Finding Inspiration from California’s Foster Youth

I just returned home after four days of hard work, sleep deprivation, profuse sweating in the oppressive Chico heat…and having the time of my life.

Chico was the site of this year’s California Youth Connection (CYC) Summer Leadership and Policy Conference. Nearly 200 current and former foster youth from around the state came to hone their leadership skills and identify policy reforms to improve the foster care system.

This year’s conference focused on sibling visitation rights, group home reform, high school support services for foster youth, and transitional housing. The youth themselves determined these four policy topics and in my opinion they could not have been more prescient, as each presents major opportunities for reform.

Sibling visitation rights, for instance, is an emerging issue.  =Despite federal and state law to the contrary, siblings continue to be separated unnecessarily when placed in foster care.  In fact 75 percent of siblings who enter foster care will be separated from at least one of their siblings.

After being separated, siblings in foster care all too often have infrequent contact with one another. This causes disconnection and isolation and subjects youth to additional trauma.  Much more work needs to be done to ensure that siblings are kept together whenever possible, and if separated have the opportunity to see each other and maintain those critical family connections.

Meanwhile, California continues to misuse group homes as placements and keep youth in these restrictive settings for too long. Some group homes also provide substandard care and fail to provide for the needs of residents without being held accountable. However, a handful of providers are leading the field in a new direction, including one of the organizations I work with, Hillsides.

Hillsides is participating in the Residentially-Based Services (RBS) pilot project in Los Angeles County, which aims to provide short-term intensive treatment to the most traumatized foster youth in a residential setting, while working to transition them back into a home as quickly as possible. RBS shows real promise in reducing the average length of stay for children in a group home.

More accountability and oversight needs to be implemented to make sure that other group homes around the state are following Hillsides’ lead in trying to transition youth quickly to less restrictive settings while meeting their needs in the interim.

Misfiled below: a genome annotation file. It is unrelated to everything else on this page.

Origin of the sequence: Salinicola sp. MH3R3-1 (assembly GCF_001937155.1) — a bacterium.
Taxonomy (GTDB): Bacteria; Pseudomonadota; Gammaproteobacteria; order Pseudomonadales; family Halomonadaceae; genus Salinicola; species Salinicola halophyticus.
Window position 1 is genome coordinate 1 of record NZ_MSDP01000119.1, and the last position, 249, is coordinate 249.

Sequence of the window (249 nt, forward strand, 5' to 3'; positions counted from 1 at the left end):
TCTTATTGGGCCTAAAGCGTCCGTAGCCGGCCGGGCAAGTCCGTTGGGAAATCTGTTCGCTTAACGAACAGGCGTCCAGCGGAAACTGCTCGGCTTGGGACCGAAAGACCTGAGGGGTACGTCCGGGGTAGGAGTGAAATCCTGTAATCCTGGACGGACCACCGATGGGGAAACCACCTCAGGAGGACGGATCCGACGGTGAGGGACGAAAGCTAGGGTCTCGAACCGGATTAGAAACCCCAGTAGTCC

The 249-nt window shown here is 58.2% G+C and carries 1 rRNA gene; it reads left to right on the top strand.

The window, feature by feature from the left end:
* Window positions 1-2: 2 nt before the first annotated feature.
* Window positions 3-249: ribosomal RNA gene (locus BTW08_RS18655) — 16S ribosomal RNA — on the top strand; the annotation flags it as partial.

Last year, only 45 percent of foster youth graduated from high school in California, and just 4 percent of former foster youth hold a college degree. Those statistics reveal a fundamental flaw in educating foster youth in the state’s secondary education system.

Passage of the new Local Control Funding Formula (LCFF) and preservation of the Foster Youth Services program provide California schools with a major opportunity to change these depressing outcomes. School districts around the state will have new resources to provide expanded academic supports, counseling, and extracurricular opportunities for foster youth in school.

Ensuring this new dedicated funding is actually spent on foster youth will be a major undertaking in the coming years, but if done right the support system for foster students can be dramatically bolstered.

Finally, the lack of quality transitional housing remains a major impediment to the development of independent living skills in foster youth. With passage of Assembly Bill 12, California gave the right for foster youth to remain in care until age 21. However, in order for AB 12 to be fully realized, the child welfare system must use those three additional years provided by AB 12 to truly transition youth to independence.

Transitional housing provides placement stability and support services that can help youth develop the professional, financial, and personal skills to succeed on their own. Building a stronger partnership between providers and youth will be key to making these programs work better.

Beyond their firm grasp of the policy opportunities in California, I came away from the conference incredibly impressed with and inspired by the resiliency, determination, and selflessness I witnessed from conference participants. Many of these youth are currently dealing with major life crises, including homelessness, separation from siblings, and teen parenting. Yet they still found time to dedicate themselves for four days to finding solutions to improve the foster care experience.

The entire conference was a vivid reminder to me personally about why I (along with many others) spend my professional life working on foster care issues.  I’m looking forward to working with CYC in the coming year to advocate for change in these four key policy areas while continuing to learn from and be amazed by this state’s current and former foster youth.

Sean Hughes is a member of The Chronicle of Social Change’s Blogger Co-Op. He is a policy consultant working with child welfare organizations in California and Washington, D.C, and spent 10 years as a Congressional staffer. 

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About Sean Hughes 11 Articles
Spent 10 years on Capitol Hill as a Congressional Staffer; helped write and pass the Fostering Connections to Success and Increasing Adoptions Act of 2008; member of Child Welfare League of America Government Affairs team; founder of Hughes Consulting and Strategic Planning, provide policy consulting to clients in child welfare and related areas